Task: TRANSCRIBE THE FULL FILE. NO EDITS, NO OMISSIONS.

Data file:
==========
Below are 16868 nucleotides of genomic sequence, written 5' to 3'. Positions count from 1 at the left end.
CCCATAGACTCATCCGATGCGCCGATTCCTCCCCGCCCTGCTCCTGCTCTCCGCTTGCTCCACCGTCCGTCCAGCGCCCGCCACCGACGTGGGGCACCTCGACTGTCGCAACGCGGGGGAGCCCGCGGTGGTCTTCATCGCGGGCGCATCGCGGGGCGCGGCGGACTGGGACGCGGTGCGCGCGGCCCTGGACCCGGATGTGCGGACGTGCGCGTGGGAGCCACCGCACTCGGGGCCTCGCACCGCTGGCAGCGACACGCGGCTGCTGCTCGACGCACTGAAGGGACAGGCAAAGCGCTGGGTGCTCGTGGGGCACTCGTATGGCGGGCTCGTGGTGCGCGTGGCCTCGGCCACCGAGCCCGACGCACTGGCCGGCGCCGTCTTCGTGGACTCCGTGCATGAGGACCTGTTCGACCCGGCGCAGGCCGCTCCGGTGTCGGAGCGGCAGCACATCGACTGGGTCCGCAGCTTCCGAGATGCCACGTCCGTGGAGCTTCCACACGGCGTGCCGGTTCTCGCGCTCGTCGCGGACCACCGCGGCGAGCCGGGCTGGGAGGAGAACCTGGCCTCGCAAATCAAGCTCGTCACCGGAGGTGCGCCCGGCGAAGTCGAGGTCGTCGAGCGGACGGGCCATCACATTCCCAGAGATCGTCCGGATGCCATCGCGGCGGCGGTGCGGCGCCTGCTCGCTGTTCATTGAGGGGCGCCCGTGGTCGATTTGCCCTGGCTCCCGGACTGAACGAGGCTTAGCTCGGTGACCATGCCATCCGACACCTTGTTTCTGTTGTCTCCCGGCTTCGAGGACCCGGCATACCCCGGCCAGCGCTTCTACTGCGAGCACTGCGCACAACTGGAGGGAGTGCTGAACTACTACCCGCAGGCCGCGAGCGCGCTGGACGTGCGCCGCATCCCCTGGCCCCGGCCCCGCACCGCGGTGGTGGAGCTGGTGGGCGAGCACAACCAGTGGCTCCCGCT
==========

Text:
Below are 16868 nucleotides of genomic sequence, written 5' to 3'. Positions count from 1 at the left end.
CCCATAGACTCATCCGATGCGCCGATTCCTCCCCGCCCTGCTCCTGCTCTCCGCTTGCTCCACCGTCCGTCCAGCGCCCGCCACCGACGTGGGGCACCTCGACTGTCGCAACGCGGGGGAGCCCGCGGTGGTCTTCATCGCGGGCGCATCGCGGGGCGCGGCGGACTGGGACGCGGTGCGCGCGGCCCTGGACCCGGATGTGCGGACGTGCGCGTGGGAGCCACCGCACTCGGGGCCTCGCACCGCTGGCAGCGACACGCGGCTGCTGCTCGACGCACTGAAGGGACAGGCAAAGCGCTGGGTGCTCGTGGGGCACTCGTATGGCGGGCTCGTGGTGCGCGTGGCCTCGGCCACCGAGCCCGACGCACTGGCCGGCGCCGTCTTCGTGGACTCCGTGCATGAGGACCTGTTCGACCCGGCGCAGGCCGCTCCGGTGTCGGAGCGGCAGCACATCGACTGGGTCCGCAGCTTCCGAGATGCCACGTCCGTGGAGCTTCCACACGGCGTGCCGGTTCTCGCGCTCGTCGCGGACCACCGCGGCGAGCCGGGCTGGGAGGAGAACCTGGCCTCGCAAATCAAGCTCGTCACCGGAGGTGCGCCCGGCGAAGTCGAGGTCGTCGAGCGGACGGGCCATCACATTCCCAGAGATCGTCCGGATGCCATCGCGGCGGCGGTGCGGCGCCTGCTCGCTGTTCATTGAGGGGCGCCCGTGGTCGATTTGCCCTGGCTCCCGGACTGAACGAGGCTTAGCTCGGTGACCATGCCATCCGACACCTTGTTTCTGTTGTCTCCCGGCTTCGAGGACCCGGCATACCCCGGCCAGCGCTTCTACTGCGAGCACTGCGCACAACTGGAGGGAGTGCTGAACTACTACCCGCAGGCCGCGAGCGCGCTGGACGTGCGCCGCATCCCCTGGCCCCGGCCCCGCACCGCGGTGGTGGAGCTGGTGGGCGAGCACAACCAGTGGCTCCCGCT